Iowa is poised to become the first state to offer motorists a digital version of their driver’s licenses, but it likely won’t be the last.
The company partnering with Iowa to pilot this innovation says more than half of the 42 states it contracts with to provide physical driver’s licenses and identification cards are considering the move to digital. This would not eliminate the physical license but rather offer individuals an option of accessing their credentials from their smartphones.
Iowa will launch a limited pilot this year with a subset of employees at the Department of Transportation (DOT), says Jenny Openshaw, vice president of state and local sales at MorphoTrust USA. The pilot will test security features of the new app and whether the digital license is easy to use and convenient for the average user.
The digital license would be accessed through a mobile app. Eligible users could use a secure PIN to access the license from their phones or credentials from their physical license, Openshaw explains.
Speaking at a state agency budget hearing last month, Iowa DOT Director Paul Trombino said the app should be highly secure, reported The Des Moines Register.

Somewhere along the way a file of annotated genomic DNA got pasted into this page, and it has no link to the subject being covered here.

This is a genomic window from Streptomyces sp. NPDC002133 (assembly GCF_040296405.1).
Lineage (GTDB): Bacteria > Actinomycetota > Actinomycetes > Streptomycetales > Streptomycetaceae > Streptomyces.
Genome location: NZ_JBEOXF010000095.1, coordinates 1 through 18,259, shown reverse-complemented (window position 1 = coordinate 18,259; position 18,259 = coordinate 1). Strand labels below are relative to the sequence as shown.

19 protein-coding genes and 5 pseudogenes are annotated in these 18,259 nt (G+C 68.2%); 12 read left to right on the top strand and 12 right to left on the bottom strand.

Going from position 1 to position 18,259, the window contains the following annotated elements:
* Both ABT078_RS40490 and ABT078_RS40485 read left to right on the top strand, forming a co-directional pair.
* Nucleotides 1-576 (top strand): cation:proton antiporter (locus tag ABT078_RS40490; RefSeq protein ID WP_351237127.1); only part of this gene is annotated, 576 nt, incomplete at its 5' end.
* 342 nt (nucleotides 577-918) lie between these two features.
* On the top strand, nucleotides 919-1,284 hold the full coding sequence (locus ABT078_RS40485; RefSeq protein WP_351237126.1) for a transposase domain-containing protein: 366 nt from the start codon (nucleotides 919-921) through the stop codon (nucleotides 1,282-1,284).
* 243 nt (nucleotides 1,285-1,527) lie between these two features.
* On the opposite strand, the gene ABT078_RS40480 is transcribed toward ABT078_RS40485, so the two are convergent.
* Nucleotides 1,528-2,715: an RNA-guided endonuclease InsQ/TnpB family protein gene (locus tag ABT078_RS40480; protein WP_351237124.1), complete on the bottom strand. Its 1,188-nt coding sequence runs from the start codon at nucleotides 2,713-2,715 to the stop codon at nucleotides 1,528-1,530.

But there are other concerns around user privacy, according to a contributor to CNET. What if a police officer asks to take your phone and checks your license in a squad car? Would the officer possibly access other information on your device?
Openshaw says some privacy concerns have been discussed with DOT. The department is also discussing the issues with its partners, including law enforcement. “We do think that we have some very interesting and innovative solutions to address those kinds of concerns,” she says, noting that it’s too early to discuss those approaches in detail.
Today, Iowans can show electronic proof of their insurance coverage during a traffic stop, according to The Des Moines Register news story. In such instances, motorists hand an officer their smartphones, as would be the case with a digital license.
The digital license would be much more than an electronic image of a physical license, Openshaw says. “It would contain its own set of dynamic security features, some visible to [the] naked eye and some not, that would enable the license to be secured and use[d] for everyday transactions.”